June Is Month for Vocations
Across the country, June is a month when many seminarians are ordained and begin their vocations as priests. A recent study of the Ordination class of 2000 and an annual statistical report compiled by the Vatican shows an increase in vocation rates and a wide ethnic variety among ordinands. "Since 1978 the world vocation rate has increased." says Rev. Edward J. Burns, Executive Director, Priestly Formation/Vocations, National Conference of Catholic Bishops. "The highest rates of increase by far are in Africa, Asia and South America. During this same time period, North America has experienced a decrease in vocations. However, over the past couple years, we have seen some increase in vocations here in the United States." A report for the bishops Vocations Committee found that although three quarters of the U.S. class of 2000 were born in the United States, others came from countries like Vietnam, Mexico, Nigeria, Poland, the Philippines and Korea.
Rev. Edward J. Burns can be reached at 202-541-3033.
Fathers Deserve to Get Back What They Give All Year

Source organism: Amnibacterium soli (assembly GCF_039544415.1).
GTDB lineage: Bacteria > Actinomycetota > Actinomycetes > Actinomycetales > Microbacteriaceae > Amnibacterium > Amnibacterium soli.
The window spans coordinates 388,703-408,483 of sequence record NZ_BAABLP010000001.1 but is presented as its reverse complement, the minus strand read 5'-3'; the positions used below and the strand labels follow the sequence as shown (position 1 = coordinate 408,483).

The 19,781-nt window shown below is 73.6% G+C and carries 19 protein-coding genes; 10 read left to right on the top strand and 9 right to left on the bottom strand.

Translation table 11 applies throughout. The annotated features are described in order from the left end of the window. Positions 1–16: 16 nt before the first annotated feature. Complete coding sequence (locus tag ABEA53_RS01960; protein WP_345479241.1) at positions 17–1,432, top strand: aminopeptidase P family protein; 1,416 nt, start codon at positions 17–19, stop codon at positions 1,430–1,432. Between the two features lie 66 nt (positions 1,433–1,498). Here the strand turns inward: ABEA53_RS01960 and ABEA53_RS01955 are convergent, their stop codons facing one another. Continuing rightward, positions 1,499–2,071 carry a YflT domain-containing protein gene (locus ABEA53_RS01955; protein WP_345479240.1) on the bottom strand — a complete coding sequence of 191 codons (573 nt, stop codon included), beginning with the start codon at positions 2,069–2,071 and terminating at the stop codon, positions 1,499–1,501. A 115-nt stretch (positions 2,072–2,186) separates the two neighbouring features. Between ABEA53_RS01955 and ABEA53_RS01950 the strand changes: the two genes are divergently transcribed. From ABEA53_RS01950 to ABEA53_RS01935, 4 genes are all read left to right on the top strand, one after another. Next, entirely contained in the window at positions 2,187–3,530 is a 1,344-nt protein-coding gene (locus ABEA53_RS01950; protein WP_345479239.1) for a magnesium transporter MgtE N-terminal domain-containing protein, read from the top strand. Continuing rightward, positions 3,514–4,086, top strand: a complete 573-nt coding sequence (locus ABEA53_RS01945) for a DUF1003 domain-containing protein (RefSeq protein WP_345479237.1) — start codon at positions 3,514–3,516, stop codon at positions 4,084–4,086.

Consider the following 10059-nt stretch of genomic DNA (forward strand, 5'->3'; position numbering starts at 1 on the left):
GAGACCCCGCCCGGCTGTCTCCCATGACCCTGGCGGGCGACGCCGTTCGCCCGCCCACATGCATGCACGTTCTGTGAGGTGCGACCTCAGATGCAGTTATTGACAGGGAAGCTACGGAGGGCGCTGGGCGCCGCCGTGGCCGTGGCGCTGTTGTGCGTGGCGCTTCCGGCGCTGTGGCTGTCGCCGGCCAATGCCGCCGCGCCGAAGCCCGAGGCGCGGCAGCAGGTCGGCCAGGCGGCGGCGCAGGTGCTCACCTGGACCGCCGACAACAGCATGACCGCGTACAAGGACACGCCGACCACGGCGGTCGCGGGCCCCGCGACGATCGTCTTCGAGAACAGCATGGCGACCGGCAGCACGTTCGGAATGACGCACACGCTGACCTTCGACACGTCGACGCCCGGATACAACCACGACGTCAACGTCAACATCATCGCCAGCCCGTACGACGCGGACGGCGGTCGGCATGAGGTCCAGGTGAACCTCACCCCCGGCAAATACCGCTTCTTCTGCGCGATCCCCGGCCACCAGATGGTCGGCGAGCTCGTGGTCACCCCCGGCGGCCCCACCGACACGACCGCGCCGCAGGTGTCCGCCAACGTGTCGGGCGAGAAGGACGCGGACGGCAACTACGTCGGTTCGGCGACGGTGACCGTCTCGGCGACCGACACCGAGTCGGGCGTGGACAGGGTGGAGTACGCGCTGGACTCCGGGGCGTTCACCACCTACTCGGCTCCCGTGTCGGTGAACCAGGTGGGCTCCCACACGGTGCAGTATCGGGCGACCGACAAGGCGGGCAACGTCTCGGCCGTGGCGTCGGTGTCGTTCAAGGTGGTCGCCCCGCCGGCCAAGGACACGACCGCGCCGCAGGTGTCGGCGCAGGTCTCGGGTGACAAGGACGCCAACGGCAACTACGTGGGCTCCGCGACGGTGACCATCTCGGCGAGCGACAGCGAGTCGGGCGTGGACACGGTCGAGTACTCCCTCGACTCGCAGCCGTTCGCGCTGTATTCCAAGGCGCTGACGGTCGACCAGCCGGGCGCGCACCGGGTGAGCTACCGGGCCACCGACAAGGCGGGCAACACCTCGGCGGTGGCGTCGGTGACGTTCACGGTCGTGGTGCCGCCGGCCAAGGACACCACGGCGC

"Being a father is a full time job, and the role has tended to take on an expanded importance as focus moves away from the role of provider and out to its connection to marriage and family issues," notes Richard McCord, Ph.D., the U.S. bishops' advisor on marriage and family issues. "Today's fathers often interpret their traditional role of 'provider' in more than an economic sense," says Dr. McCord. "They have discovered how their involvement in parenting enriches both themselves and their children. Fathers strengthen the bonds with their children when they provide physical care and discipline, train them in religious values and practices, and help with school work and other activities." As part of a new movement promoting the spiritual growth of men, Catholic dioceses and groups are offering more and more programs to help men connect with their families and their spirituality.
Rick McCord can be reached at 202-541-3043.
CCHD Helps Appalachian Young People
A community program based in Berea, Kentucky is working to help children envision alternative futures to coal mines, menial labor and welfare. WINGS (Women's Initiative Networking Groups), which is spoonsored by the Catholic Campaign for Human Development (CCHD), has helped more than 40 small businesses get started. Now it wants students to look at entrepreneurism in a serious light. "Eighth graders meet with local small business owners, followed by a roundtable discussion back at school, alerting the students that it's not too early to think about services or products they could provide in small business settings," says Barbara Stephenson, CCHD Communications Director. "It's another effort by CCHD to help people to help themselves."
Barbara Stephenson can be reached at 202-541-3364.